15 thoughts on “MCMC chain analysis and convergence diagnostics with coda in R

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    • Thanks for broken link, I fixed this. In coda and most other packages, burn-in is not done automatically, so if you don’t specify it the whole chain will be used. It depends on what you want to do with the chain if you discard burn-in (for sure, you want to discard if you want to estimate posterior summaries). In this example, I didn’t discard it so that you can see the full trace / Gelman plots.

  7. Hi Florian,

    I have a question about the section of Marginal densities hide correlations.
    Typically, people talk about the correlation of input variables, not the parameters. I am puzzled that how do we know the parameters are correlated and what’s the high correlation of parameters supposed to mean.

    By running the code, i got a narrower bandwidth for parameter 1 and a wider bandwidth for parameter 2. This is counter-intuitive by reading your post because we are supposed to get a wider bandwidth for both parameters, correct? Can you please shed more lights on it?

    Thank you very much.

    • Hi Lizy,

      when I say that there is a correlation between parameters, what I mean is that we can maintain a good fit / likelihood / posterior by increasing parameter X1 when we decrease parameter X2 at the same time. You could also call this a trade-off between the two parameters.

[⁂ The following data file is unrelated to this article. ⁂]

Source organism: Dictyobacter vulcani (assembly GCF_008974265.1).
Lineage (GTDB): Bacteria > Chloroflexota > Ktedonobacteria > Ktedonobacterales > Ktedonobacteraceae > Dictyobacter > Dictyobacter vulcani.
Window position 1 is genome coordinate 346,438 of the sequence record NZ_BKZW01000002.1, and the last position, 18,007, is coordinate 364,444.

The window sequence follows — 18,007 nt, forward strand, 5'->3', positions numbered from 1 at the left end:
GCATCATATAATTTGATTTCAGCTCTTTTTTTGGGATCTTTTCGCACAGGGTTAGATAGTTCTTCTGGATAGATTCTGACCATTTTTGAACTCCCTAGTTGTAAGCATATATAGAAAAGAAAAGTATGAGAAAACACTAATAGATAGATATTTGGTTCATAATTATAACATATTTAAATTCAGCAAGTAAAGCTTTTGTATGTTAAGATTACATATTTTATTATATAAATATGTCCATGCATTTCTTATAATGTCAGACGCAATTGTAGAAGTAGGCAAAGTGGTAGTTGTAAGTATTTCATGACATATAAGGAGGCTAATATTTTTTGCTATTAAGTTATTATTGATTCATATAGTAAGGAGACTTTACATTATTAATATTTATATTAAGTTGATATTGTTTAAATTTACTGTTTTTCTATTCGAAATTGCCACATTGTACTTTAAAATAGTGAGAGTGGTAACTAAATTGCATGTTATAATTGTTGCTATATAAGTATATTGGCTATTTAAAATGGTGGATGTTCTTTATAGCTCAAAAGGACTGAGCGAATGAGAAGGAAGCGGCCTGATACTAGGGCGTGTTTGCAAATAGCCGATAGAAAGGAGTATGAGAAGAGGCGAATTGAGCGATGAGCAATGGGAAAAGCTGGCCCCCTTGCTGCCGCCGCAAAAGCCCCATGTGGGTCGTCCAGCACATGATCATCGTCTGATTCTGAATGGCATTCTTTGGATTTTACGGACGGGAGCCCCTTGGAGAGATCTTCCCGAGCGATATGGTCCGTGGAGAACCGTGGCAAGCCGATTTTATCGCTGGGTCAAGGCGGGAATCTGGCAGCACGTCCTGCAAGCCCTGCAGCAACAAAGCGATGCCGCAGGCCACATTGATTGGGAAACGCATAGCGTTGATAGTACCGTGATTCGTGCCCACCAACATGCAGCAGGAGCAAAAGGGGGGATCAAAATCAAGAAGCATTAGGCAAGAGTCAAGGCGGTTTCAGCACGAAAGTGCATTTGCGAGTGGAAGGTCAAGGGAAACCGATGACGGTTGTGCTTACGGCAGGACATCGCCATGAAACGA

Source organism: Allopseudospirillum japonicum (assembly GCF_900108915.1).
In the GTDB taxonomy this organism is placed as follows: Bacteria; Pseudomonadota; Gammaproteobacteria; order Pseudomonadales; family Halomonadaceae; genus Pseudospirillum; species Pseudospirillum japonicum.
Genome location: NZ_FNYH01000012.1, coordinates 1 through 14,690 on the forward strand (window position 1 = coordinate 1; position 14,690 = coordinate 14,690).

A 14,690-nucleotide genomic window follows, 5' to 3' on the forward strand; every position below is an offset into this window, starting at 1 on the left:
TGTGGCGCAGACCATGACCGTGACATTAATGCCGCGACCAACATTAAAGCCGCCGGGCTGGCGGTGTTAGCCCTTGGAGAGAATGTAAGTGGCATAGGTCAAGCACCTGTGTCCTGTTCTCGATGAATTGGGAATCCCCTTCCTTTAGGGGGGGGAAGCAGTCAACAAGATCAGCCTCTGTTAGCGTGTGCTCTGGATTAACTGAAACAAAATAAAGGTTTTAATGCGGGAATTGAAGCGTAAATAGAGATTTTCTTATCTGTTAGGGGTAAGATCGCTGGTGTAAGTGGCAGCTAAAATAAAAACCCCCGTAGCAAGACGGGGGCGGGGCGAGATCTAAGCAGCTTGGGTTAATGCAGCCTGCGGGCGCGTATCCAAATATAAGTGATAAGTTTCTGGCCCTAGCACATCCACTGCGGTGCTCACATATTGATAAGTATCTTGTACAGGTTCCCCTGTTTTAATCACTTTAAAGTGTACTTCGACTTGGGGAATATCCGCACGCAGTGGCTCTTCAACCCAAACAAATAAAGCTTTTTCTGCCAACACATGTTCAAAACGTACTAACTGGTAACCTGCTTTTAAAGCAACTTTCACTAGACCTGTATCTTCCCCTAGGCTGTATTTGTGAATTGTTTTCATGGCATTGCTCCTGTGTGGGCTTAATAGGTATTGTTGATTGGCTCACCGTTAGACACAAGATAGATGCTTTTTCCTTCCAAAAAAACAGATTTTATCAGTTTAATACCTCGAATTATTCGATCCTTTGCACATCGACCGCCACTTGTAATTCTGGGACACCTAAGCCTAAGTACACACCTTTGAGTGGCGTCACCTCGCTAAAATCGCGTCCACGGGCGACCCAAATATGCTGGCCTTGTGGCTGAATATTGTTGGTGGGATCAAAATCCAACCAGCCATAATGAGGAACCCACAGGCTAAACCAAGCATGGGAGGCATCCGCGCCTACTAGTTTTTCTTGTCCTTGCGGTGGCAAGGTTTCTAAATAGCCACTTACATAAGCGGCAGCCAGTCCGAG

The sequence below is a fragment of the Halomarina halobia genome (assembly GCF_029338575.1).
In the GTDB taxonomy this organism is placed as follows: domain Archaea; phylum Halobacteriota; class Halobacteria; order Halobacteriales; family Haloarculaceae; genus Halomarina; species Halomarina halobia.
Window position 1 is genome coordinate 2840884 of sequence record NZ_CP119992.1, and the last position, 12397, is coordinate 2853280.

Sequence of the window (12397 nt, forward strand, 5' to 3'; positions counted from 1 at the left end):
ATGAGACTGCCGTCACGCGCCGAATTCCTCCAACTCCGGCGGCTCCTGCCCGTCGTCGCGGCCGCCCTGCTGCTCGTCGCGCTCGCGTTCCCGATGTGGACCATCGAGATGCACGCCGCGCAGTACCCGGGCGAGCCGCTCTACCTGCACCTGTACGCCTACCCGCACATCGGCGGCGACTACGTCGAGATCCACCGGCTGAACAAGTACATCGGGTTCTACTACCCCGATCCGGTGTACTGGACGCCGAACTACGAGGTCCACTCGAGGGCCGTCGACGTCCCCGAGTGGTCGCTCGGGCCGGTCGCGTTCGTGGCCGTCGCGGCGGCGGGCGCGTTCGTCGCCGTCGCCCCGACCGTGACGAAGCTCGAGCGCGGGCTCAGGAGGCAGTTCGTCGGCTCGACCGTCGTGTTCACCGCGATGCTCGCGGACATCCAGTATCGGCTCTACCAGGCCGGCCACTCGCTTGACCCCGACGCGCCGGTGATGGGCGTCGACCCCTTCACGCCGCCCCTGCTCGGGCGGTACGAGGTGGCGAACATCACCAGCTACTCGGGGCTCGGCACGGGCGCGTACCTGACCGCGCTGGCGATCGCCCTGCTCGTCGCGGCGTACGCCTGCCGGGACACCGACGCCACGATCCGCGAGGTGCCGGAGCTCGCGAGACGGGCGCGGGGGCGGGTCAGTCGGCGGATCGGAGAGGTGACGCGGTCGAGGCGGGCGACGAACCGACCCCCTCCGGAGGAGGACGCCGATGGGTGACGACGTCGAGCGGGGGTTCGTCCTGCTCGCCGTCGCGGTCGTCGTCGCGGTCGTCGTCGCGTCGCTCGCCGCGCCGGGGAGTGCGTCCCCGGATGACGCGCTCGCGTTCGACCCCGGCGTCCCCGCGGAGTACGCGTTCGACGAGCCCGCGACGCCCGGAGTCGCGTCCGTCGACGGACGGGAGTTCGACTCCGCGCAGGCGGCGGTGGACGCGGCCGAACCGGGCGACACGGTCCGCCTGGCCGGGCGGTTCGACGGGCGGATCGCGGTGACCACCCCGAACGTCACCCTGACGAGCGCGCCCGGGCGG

Such trade-offs can appear through a number of reasons. ONE important reason is correlations between the predictors (collinearity). Other possible reasons are a) the model structure (as in the example with the intercept), or b) simply that the problem is underdetermined (not enough data to constrain the parameters).

      You may be right that people talk more about collinearity (correlation in predictor space), but identifying trade-offs in parameter space is crucial for a correct interpretation of the uncertainty and for correct forecasting. This is independent of whether you are working Bayesian or not. Also lme4, for example, returns the covariance matrix of the likelihood density (i.e. the correlation of the parameters) as a standard output with their summary() function.

      About the width – I just reran it and yes, the marginal uncertainty for the slope shrinks. I have to think a bit more about why this happens, I find it somewhat counterintuitive. In any case, what we should keep in mind is that the true uncertainty of the combination of slope / intercept is smaller than in appears marginally, because particular combinations of the two are not compatible with the data.

  8. Hi Florian,
    first of all thanks for the great articles on McMC sampling in R. They have been of great help so far also for an R-newbie like me.

    I would like to ask you in it’s possible to use CODA or other packages in order to run parallel independent chains using a multicore system and then combine the chains. Thanks a lot.

    • If you want to use the code from this post, just use the standard parallel functions of R to parallelize a for loop / apply for the chains, collect the results, and put the chains together.

      For the more serious MCMC packages for Bayesian analysis (e.g. Jags, STAN) there are options in the R interface to do this.

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